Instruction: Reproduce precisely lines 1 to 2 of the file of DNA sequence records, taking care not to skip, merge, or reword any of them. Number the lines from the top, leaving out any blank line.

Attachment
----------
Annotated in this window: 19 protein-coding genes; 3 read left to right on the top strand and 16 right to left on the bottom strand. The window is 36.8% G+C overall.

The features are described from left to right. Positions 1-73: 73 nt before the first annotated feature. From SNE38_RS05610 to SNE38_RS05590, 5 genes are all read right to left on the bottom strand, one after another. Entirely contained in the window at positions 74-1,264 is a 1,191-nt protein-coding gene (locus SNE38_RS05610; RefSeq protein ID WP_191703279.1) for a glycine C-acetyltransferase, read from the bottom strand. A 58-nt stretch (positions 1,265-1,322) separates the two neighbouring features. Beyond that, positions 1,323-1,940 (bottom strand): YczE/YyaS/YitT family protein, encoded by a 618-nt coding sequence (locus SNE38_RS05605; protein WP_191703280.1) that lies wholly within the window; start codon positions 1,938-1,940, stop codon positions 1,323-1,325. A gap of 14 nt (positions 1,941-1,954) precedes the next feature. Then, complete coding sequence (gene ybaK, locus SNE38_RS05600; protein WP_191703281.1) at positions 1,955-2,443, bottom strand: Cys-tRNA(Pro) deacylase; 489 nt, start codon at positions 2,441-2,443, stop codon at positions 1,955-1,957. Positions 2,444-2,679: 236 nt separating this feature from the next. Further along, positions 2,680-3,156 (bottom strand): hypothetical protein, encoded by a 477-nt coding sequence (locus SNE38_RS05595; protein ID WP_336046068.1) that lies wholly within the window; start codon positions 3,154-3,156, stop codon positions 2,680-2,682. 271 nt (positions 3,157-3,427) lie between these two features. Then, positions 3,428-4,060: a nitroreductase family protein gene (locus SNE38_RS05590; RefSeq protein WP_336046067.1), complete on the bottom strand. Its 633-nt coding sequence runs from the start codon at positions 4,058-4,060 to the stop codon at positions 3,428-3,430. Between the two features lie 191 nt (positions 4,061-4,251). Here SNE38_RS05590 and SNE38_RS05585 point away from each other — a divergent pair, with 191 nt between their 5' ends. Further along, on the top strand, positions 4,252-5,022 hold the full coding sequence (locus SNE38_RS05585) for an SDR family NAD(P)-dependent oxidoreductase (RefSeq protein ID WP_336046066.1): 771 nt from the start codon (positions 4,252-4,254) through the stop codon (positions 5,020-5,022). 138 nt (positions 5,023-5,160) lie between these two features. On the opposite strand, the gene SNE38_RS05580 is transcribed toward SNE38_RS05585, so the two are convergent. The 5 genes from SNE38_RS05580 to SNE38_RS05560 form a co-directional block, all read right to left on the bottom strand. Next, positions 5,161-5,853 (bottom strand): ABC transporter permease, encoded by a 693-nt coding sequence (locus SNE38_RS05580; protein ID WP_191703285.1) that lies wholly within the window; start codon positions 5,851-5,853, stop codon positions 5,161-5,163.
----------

Annotated in this window: 19 protein-coding genes; 3 read left to right on the top strand and 16 right to left on the bottom strand. The window is 36.8% G+C overall.

The features are described from left to right. Positions 1-73: 73 nt before the first annotated feature. From SNE38_RS05610 to SNE38_RS05590, 5 genes are all read right to left on the bottom strand, one after another. Entirely contained in the window at positions 74-1,264 is a 1,191-nt protein-coding gene (locus SNE38_RS05610; RefSeq protein ID WP_191703279.1) for a glycine C-acetyltransferase, read from the bottom strand. A 58-nt stretch (positions 1,265-1,322) separates the two neighbouring features. Beyond that, positions 1,323-1,940 (bottom strand): YczE/YyaS/YitT family protein, encoded by a 618-nt coding sequence (locus SNE38_RS05605; protein WP_191703280.1) that lies wholly within the window; start codon positions 1,938-1,940, stop codon positions 1,323-1,325. A gap of 14 nt (positions 1,941-1,954) precedes the next feature. Then, complete coding sequence (gene ybaK, locus SNE38_RS05600; protein WP_191703281.1) at positions 1,955-2,443, bottom strand: Cys-tRNA(Pro) deacylase; 489 nt, start codon at positions 2,441-2,443, stop codon at positions 1,955-1,957. Positions 2,444-2,679: 236 nt separating this feature from the next. Further along, positions 2,680-3,156 (bottom strand): hypothetical protein, encoded by a 477-nt coding sequence (locus SNE38_RS05595; protein ID WP_336046068.1) that lies wholly within the window; start codon positions 3,154-3,156, stop codon positions 2,680-2,682. 271 nt (positions 3,157-3,427) lie between these two features. Then, positions 3,428-4,060: a nitroreductase family protein gene (locus SNE38_RS05590; RefSeq protein WP_336046067.1), complete on the bottom strand. Its 633-nt coding sequence runs from the start codon at positions 4,058-4,060 to the stop codon at positions 3,428-3,430. Between the two features lie 191 nt (positions 4,061-4,251). Here SNE38_RS05590 and SNE38_RS05585 point away from each other — a divergent pair, with 191 nt between their 5' ends. Further along, on the top strand, positions 4,252-5,022 hold the full coding sequence (locus SNE38_RS05585) for an SDR family NAD(P)-dependent oxidoreductase (RefSeq protein ID WP_336046066.1): 771 nt from the start codon (positions 4,252-4,254) through the stop codon (positions 5,020-5,022). 138 nt (positions 5,023-5,160) lie between these two features. On the opposite strand, the gene SNE38_RS05580 is transcribed toward SNE38_RS05585, so the two are convergent. The 5 genes from SNE38_RS05580 to SNE38_RS05560 form a co-directional block, all read right to left on the bottom strand. Next, positions 5,161-5,853 (bottom strand): ABC transporter permease, encoded by a 693-nt coding sequence (locus SNE38_RS05580; protein ID WP_191703285.1) that lies wholly within the window; start codon positions 5,851-5,853, stop codon positions 5,161-5,163.